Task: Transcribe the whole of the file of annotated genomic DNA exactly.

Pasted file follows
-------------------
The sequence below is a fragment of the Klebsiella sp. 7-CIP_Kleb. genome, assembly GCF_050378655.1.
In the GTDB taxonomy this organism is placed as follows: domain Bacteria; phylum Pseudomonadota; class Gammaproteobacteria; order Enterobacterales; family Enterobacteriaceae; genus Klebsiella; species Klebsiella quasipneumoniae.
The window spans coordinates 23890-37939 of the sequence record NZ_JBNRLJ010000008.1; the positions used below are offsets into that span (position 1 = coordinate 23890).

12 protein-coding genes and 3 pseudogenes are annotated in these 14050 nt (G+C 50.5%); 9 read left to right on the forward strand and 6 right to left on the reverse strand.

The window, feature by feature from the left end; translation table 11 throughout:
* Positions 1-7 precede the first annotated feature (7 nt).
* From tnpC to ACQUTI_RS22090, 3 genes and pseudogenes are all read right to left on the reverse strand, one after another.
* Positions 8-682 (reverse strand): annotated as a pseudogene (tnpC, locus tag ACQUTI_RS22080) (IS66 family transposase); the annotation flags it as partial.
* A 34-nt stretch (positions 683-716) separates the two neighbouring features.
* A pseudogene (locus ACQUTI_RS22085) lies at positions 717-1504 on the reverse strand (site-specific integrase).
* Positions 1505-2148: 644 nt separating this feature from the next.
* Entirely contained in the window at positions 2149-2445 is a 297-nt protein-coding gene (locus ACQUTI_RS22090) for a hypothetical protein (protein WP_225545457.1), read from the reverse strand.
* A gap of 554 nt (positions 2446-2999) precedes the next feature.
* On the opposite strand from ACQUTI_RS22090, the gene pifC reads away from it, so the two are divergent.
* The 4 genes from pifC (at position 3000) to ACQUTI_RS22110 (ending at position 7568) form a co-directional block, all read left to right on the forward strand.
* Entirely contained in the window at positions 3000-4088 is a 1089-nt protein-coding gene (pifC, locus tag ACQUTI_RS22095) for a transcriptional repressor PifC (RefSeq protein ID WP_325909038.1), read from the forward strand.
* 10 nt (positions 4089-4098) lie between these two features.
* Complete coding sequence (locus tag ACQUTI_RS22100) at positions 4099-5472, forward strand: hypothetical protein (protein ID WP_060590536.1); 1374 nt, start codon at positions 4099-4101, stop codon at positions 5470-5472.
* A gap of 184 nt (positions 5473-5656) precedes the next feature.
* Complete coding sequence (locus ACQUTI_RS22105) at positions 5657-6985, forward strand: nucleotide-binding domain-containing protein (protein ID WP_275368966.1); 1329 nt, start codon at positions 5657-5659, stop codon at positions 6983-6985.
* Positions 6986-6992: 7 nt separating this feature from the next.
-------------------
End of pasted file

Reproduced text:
The sequence below is a fragment of the Klebsiella sp. 7-CIP_Kleb. genome, assembly GCF_050378655.1.
In the GTDB taxonomy this organism is placed as follows: domain Bacteria; phylum Pseudomonadota; class Gammaproteobacteria; order Enterobacterales; family Enterobacteriaceae; genus Klebsiella; species Klebsiella quasipneumoniae.
The window spans coordinates 23890-37939 of the sequence record NZ_JBNRLJ010000008.1; the positions used below are offsets into that span (position 1 = coordinate 23890).

12 protein-coding genes and 3 pseudogenes are annotated in these 14050 nt (G+C 50.5%); 9 read left to right on the forward strand and 6 right to left on the reverse strand.

The window, feature by feature from the left end; translation table 11 throughout:
* Positions 1-7 precede the first annotated feature (7 nt).
* From tnpC to ACQUTI_RS22090, 3 genes and pseudogenes are all read right to left on the reverse strand, one after another.
* Positions 8-682 (reverse strand): annotated as a pseudogene (tnpC, locus tag ACQUTI_RS22080) (IS66 family transposase); the annotation flags it as partial.
* A 34-nt stretch (positions 683-716) separates the two neighbouring features.
* A pseudogene (locus ACQUTI_RS22085) lies at positions 717-1504 on the reverse strand (site-specific integrase).
* Positions 1505-2148: 644 nt separating this feature from the next.
* Entirely contained in the window at positions 2149-2445 is a 297-nt protein-coding gene (locus ACQUTI_RS22090) for a hypothetical protein (protein WP_225545457.1), read from the reverse strand.
* A gap of 554 nt (positions 2446-2999) precedes the next feature.
* On the opposite strand from ACQUTI_RS22090, the gene pifC reads away from it, so the two are divergent.
* The 4 genes from pifC (at position 3000) to ACQUTI_RS22110 (ending at position 7568) form a co-directional block, all read left to right on the forward strand.
* Entirely contained in the window at positions 3000-4088 is a 1089-nt protein-coding gene (pifC, locus tag ACQUTI_RS22095) for a transcriptional repressor PifC (RefSeq protein ID WP_325909038.1), read from the forward strand.
* 10 nt (positions 4089-4098) lie between these two features.
* Complete coding sequence (locus tag ACQUTI_RS22100) at positions 4099-5472, forward strand: hypothetical protein (protein ID WP_060590536.1); 1374 nt, start codon at positions 4099-4101, stop codon at positions 5470-5472.
* A gap of 184 nt (positions 5473-5656) precedes the next feature.
* Complete coding sequence (locus ACQUTI_RS22105) at positions 5657-6985, forward strand: nucleotide-binding domain-containing protein (protein ID WP_275368966.1); 1329 nt, start codon at positions 5657-5659, stop codon at positions 6983-6985.
* Positions 6986-6992: 7 nt separating this feature from the next.